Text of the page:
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|Title:||EXAMINING ZINC RELEASE FROM PLATELETS AND ITS MODULATION OF CLOT STRUCTURE AND FIBRINOLYSIS|
|Abstract:||Zinc (Zn2+) is an abundant metal ion that circulates in the body. Within hemostasis, Zn2+ participates in platelet aggregation, coagulation, and fibrinolysis. At the site of injury, Zn2+ released from activated platelets accelerates coagulation and attenuates fibrinolysis. How Zn2+ regulates these processes on a molecular level has not been extensively examined. We hypothesized that Zn2+ released from platelets binds serine proteases involved in coagulation or fibrinolysis and modulates their proteolytic activity, thus controlling the rate of clot formation and lysis. We show that Zn2+ concentrations released from activated platelets are sufficient to modulate clot formation and fibrinolysis. We show in vitro that Zn2+ binds to fibrinogen with high affinity, accelerates fibrin monomer polymerization, and modifies clot structure. Zn2+ promotes clot stability by increasing fiber diameter, reducing fibrin fiber elasticity, and increases clot porosity. Although it might be predicted that these modifications would enhance clot degradation by enabling greater distribution of lytic enzymes through the more porous fibrin network, we showed the opposite. Thus, we demonstrated that Zn2+ binds to plasminogen activators and plasmin with high affinity and down-regulates their protease activity, which delays lysis. This adds to previous studies that showed that both coagulation and fibrinolysis are regulated by Zn2+ ions. These data support the functional role of Zn2+ in hemostasis.|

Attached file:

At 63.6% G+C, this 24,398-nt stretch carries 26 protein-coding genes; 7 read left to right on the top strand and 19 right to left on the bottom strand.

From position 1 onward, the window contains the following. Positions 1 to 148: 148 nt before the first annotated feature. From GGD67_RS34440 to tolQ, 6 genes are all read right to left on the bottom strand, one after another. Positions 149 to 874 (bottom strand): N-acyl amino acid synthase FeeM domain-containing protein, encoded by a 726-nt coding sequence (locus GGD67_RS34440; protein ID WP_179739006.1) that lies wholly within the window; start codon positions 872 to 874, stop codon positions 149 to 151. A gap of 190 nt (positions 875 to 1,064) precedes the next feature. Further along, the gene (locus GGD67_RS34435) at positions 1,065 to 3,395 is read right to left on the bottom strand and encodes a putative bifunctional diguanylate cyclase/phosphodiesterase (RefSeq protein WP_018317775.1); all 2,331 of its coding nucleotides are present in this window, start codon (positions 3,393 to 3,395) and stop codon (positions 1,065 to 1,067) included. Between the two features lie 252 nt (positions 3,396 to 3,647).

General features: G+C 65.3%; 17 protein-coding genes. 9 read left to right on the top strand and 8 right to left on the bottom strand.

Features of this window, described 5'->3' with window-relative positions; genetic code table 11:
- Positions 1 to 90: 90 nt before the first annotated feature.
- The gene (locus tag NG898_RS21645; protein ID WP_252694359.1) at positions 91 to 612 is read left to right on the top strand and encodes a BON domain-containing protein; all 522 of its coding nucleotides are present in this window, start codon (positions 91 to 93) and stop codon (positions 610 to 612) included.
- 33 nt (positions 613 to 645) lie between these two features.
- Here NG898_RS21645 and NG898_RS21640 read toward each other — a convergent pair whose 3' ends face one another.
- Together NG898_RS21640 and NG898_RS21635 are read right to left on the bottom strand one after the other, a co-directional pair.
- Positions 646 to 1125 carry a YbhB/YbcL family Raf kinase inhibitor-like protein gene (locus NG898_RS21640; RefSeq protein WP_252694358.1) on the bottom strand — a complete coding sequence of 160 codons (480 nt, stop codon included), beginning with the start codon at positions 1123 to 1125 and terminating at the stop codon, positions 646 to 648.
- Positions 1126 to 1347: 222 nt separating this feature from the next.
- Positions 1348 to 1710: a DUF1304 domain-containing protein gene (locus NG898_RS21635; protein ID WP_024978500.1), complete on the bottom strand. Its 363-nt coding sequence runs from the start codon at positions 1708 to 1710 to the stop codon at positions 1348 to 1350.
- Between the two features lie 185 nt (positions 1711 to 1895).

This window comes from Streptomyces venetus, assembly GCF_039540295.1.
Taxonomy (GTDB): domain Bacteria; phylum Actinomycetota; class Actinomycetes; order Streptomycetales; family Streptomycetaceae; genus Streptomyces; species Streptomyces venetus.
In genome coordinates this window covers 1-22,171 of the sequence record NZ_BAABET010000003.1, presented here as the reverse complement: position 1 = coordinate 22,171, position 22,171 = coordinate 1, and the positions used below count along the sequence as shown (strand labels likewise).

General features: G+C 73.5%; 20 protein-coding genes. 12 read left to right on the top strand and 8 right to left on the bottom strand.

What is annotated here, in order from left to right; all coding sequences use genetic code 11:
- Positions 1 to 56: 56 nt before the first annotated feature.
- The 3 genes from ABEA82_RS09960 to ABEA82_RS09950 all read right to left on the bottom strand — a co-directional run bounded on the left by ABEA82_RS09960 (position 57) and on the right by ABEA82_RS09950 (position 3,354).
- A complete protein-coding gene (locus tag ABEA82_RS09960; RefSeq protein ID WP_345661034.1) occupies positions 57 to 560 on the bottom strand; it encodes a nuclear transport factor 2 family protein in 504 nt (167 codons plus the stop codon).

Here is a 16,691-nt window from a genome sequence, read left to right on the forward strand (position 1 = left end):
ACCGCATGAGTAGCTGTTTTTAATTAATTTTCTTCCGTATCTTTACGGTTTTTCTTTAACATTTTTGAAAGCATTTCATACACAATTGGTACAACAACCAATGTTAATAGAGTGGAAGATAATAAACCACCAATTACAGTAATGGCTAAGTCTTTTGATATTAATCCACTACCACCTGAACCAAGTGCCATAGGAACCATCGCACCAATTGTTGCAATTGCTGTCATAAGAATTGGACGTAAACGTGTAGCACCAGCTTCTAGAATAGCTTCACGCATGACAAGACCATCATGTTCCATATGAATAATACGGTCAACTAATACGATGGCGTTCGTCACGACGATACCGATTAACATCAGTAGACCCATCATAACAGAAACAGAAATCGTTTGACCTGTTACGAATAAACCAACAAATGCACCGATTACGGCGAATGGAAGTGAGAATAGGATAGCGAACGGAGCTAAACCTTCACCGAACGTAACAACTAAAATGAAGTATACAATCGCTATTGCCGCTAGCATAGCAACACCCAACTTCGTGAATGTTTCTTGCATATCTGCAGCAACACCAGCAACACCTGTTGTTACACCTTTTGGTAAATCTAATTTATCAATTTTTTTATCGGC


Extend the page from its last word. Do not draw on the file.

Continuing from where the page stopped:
|Appears in Collections:||Open Access Dissertations and Theses|
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|Final Thesis Submission Dec 14, 15.pdf||THESIS FINAL||5.06 MB||Adobe PDF||View/Open|
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